IF the local authorities are looking for other ways to advertise the island, getting away from the standard sun and sand cliche, perhaps they should take a look at the film world. According to new research from Halifax Travel Insurance, locations featured in films and novels can benefit from a boost in tourism from Britain of up to 30 per cent. More than one in four people consulted (27 per cent) say they have chosen holiday destinations as a result of reading about them in a novel or seeing them in a movie or TV series, a trend which has been dubbed set jetting. The same proportion say movies and books have a major impact on the places they want to visit in their lives. A whopping 30 per cent of people say they are more interested in visiting New Zealand as a direct result of watching the Lord of the Rings triology, while Alex Garland's The Beach and the film adaptation starring Leonardo DiCaprio has boosted Thailand's popularity by 19 per cent. It's not just Hollywood blockbusters which are feeding the phenomenon. Less mainstream films are also having a significant impact on British tourist habits. Fourteen per cent of British adults say they now want to visit Californian wine country as a result of Sideways, the moving comedy about friendship, love and regret. A more modest five per cent have put Bolivia on their must-visit list as a result of seeing The Motorcycle Diaries, the film adaptation of Che Guevara's journals written while travelling in South America in 1952. Novels are also influencing the choice of holiday destination. The No 1 Ladies Detective Agency has given Botswana a small tourist boost (four per cent), while The Da Vinci Code has had a profound effect on the Scottish town of Rosslyn and the Church of Saint Sulpice in Paris. Other popular destinations this year include the Amalfi coastline featured in the Scarlett Johansson film A Good Woman. Madagascar has been popularised by the Dreamworks animated family movie Madagascar. Ainwick Castle in Northumberland, which stands in for Hogwarts School in the Harry Potter films, has seen tourism rise by 16 per cent.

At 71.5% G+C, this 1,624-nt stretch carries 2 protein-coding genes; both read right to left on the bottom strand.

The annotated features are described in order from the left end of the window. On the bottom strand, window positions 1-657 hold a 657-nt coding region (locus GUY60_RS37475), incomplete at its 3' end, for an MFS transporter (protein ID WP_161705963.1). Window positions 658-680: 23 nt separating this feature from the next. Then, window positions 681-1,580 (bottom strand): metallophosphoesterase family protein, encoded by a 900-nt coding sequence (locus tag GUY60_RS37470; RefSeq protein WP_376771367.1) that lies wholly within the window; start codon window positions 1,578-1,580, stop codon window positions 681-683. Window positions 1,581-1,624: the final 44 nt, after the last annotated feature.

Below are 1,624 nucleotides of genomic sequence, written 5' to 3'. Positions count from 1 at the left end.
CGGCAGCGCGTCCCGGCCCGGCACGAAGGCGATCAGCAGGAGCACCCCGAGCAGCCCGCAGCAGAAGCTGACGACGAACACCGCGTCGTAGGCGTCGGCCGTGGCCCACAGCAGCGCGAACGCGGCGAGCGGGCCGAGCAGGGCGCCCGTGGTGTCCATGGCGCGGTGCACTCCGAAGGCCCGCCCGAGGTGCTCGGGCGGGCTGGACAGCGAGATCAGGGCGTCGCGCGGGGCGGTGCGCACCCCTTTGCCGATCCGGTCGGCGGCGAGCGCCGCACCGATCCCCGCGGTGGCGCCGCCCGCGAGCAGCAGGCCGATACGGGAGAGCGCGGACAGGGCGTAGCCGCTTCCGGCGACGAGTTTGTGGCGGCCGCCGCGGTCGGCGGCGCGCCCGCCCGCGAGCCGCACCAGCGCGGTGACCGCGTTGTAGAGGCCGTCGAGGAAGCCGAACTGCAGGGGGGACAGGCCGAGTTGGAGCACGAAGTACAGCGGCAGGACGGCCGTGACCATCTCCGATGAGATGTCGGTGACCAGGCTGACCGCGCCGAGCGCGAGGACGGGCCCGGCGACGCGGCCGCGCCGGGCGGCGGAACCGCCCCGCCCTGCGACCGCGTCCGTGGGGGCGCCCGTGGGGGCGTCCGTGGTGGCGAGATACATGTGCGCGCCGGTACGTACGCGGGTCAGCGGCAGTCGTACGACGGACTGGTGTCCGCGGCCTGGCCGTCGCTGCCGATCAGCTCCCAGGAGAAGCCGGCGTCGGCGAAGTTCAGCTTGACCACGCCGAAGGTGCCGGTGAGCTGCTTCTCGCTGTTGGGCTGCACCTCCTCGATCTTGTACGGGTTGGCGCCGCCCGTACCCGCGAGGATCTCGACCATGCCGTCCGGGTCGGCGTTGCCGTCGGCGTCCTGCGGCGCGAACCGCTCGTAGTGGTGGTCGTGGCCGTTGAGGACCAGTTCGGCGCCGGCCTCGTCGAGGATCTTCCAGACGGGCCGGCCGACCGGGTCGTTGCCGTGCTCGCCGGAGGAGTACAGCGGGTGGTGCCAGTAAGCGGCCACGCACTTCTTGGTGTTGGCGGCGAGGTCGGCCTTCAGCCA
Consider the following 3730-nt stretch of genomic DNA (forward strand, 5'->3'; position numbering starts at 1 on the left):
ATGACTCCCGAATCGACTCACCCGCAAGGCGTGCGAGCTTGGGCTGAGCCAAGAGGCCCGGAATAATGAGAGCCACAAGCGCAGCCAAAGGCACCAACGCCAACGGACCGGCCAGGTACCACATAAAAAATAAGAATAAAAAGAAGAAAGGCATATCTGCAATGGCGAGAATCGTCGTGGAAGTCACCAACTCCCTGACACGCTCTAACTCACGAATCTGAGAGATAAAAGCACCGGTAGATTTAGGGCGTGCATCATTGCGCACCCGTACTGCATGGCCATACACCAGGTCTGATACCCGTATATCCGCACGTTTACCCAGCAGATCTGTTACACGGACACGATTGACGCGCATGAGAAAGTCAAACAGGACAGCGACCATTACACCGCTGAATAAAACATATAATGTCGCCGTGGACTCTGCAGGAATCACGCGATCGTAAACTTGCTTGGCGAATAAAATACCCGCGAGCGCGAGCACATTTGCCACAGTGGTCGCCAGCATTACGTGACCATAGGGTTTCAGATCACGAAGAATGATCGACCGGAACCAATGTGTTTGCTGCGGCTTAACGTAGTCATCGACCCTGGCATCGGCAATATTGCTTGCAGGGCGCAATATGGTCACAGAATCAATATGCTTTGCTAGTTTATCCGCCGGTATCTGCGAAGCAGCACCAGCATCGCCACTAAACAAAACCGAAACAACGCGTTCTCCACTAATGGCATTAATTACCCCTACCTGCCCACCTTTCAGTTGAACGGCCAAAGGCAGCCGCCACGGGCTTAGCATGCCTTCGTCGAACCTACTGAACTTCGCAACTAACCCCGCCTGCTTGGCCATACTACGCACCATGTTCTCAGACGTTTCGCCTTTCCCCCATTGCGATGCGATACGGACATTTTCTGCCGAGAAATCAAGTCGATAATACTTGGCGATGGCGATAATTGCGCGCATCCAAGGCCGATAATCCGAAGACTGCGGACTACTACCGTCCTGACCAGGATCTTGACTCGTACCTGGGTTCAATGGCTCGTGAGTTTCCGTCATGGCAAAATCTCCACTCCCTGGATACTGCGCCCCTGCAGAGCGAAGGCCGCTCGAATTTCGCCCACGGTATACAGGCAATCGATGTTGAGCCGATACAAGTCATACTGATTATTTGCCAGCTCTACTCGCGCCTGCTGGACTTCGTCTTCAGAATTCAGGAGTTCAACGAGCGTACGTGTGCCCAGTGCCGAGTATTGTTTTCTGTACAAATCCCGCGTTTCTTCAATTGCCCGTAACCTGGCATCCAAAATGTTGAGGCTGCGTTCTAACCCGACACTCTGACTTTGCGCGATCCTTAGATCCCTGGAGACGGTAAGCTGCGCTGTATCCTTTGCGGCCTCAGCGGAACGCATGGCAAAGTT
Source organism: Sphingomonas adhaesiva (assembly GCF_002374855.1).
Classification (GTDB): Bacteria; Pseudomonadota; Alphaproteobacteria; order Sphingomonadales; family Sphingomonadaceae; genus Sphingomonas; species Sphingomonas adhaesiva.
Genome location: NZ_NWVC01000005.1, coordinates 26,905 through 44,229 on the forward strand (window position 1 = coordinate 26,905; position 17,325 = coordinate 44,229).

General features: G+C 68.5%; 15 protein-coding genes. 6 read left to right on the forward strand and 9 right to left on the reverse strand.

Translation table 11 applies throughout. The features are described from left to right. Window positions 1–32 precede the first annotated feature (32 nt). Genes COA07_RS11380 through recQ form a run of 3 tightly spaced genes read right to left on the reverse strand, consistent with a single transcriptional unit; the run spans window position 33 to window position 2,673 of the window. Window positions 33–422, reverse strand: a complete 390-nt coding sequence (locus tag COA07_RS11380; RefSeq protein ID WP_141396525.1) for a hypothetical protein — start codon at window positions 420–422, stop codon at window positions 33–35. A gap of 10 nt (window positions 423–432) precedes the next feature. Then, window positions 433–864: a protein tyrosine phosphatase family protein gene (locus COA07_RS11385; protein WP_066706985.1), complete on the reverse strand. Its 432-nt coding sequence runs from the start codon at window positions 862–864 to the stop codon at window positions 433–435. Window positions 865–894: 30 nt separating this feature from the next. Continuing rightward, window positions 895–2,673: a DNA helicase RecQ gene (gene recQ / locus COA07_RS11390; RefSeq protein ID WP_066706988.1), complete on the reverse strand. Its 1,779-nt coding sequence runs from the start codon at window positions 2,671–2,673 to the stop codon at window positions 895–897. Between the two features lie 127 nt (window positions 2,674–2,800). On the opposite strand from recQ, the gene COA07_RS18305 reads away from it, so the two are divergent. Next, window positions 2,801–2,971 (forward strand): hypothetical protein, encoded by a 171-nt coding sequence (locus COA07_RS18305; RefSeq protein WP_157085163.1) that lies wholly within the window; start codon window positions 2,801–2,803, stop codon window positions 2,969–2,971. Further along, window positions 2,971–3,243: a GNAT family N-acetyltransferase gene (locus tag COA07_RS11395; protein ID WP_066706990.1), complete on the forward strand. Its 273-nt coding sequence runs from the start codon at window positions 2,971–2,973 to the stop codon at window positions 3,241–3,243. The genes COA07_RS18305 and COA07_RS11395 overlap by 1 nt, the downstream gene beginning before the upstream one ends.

The most recent films made in Majorca were Four Songs, starring Stanley Tucci, shot mainly in Deya and the Tramuntana mountains, and the Spanish-American co-production The Kovak Box, starring Oscar-winner Timothy Hutton, both shot this year. In the past, the railway station in Soller has stood in for India in The People's Princess, a Princess Di biopic, while the Raixa estate and Formentor featured in Agatha Christie's Evil Under the Sun, which starred Peter Ustinov.